What is it about?
At quarter past eight on the morning of the 6th August 1945 America dropped an atomic bomb on the Japanese city of Hiroshima, with a population of around 245,000; in the following hours and days and weeks, nearly half of that number would die. John Hersey, a Pulitzer prize-winning journalist writing in 1946, tells the story of the apocalyptic tragedy through the eyes of six civilians from various walks of life (a young girl working as an office clerk, a German Jesuit missionary, a doctor who owned his own private hospital, a young surgeon at the Red Cross hospital, a Japanese Methodist priest, and a widowed seamstress with her three young children) as we follow them through the ruins of their city in their heartbreaking struggle for survival. Hersey focusses on themes of humanity, religion and the innocence of children throughout.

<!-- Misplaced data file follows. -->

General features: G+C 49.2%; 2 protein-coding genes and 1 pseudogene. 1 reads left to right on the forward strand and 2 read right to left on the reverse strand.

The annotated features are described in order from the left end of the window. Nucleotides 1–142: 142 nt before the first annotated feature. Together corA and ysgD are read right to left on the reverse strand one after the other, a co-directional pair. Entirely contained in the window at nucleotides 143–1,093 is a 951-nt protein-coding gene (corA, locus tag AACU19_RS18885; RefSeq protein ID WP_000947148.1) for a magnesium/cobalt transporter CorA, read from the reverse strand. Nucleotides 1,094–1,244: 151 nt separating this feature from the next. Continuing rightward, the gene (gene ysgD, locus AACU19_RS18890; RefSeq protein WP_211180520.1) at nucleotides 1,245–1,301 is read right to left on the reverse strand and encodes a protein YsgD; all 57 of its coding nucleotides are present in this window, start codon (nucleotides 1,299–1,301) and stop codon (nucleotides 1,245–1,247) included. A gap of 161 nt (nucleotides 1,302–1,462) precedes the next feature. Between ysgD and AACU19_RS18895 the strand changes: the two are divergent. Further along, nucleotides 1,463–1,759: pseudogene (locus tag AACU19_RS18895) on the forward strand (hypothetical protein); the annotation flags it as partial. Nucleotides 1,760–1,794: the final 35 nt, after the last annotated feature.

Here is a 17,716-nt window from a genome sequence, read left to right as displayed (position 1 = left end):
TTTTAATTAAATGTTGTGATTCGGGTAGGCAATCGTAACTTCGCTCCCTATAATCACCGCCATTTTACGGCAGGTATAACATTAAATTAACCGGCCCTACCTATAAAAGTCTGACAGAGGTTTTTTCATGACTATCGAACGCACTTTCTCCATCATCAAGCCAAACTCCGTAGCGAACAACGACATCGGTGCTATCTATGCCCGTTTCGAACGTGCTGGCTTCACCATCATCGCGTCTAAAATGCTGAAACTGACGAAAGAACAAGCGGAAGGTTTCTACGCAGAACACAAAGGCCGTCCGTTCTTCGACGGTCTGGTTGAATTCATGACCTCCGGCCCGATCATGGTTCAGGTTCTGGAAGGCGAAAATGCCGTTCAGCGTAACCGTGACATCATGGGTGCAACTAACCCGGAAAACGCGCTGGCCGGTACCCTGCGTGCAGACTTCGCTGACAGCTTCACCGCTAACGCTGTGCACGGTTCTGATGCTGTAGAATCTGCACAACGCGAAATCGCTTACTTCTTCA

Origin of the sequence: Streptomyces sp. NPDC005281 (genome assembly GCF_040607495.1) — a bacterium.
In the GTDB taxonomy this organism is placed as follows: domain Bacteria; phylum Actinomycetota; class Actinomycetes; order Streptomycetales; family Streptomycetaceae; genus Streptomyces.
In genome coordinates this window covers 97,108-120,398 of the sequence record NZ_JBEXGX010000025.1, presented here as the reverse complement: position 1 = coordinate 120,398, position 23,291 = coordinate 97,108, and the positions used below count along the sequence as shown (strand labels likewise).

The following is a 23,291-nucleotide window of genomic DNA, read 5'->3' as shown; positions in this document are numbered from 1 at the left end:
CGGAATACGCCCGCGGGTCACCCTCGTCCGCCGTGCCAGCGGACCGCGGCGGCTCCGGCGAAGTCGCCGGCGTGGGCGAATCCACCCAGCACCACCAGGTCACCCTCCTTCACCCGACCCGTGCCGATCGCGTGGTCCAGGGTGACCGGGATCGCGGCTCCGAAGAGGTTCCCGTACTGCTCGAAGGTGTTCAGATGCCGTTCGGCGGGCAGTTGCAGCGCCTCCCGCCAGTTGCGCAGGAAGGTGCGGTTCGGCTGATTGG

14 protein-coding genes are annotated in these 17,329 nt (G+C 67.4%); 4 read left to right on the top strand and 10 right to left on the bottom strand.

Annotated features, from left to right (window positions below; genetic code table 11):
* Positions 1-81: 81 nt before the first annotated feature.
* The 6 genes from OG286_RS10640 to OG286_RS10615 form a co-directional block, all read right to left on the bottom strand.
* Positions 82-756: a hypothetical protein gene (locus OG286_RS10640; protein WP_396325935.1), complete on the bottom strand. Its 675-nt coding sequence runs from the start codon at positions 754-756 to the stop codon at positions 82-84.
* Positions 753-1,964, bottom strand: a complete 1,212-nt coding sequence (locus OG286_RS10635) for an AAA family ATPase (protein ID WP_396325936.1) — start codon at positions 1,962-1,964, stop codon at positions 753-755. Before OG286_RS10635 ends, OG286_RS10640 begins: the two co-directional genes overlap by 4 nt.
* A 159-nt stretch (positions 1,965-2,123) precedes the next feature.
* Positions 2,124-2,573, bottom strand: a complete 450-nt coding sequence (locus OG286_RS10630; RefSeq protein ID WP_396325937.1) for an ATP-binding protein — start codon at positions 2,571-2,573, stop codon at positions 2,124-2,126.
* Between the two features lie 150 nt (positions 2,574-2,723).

Is it any good?
Hersey writes in such a way that the reader can picture the graphic and grotesque atrocities which he describes with a brutal clarity. He writes with the sort of dettached coolness required of a journalist but this somehow adds to the heart and humanity of the piece. He deals with the stories of these people with harsh precision, telling the exact stories and accounts of war that need to be heard; those of the average person. I liked the way he interweaved the stories of the six people almost effortlessly and in a way that does not confuse the writer. A stellar example of journalism at its very best, and something that I believe everyone should read.
How long did it take to read: two days
For fans of: The World at War, the history channel, the New Yorker, brutal honesty
This book tastes like: ashes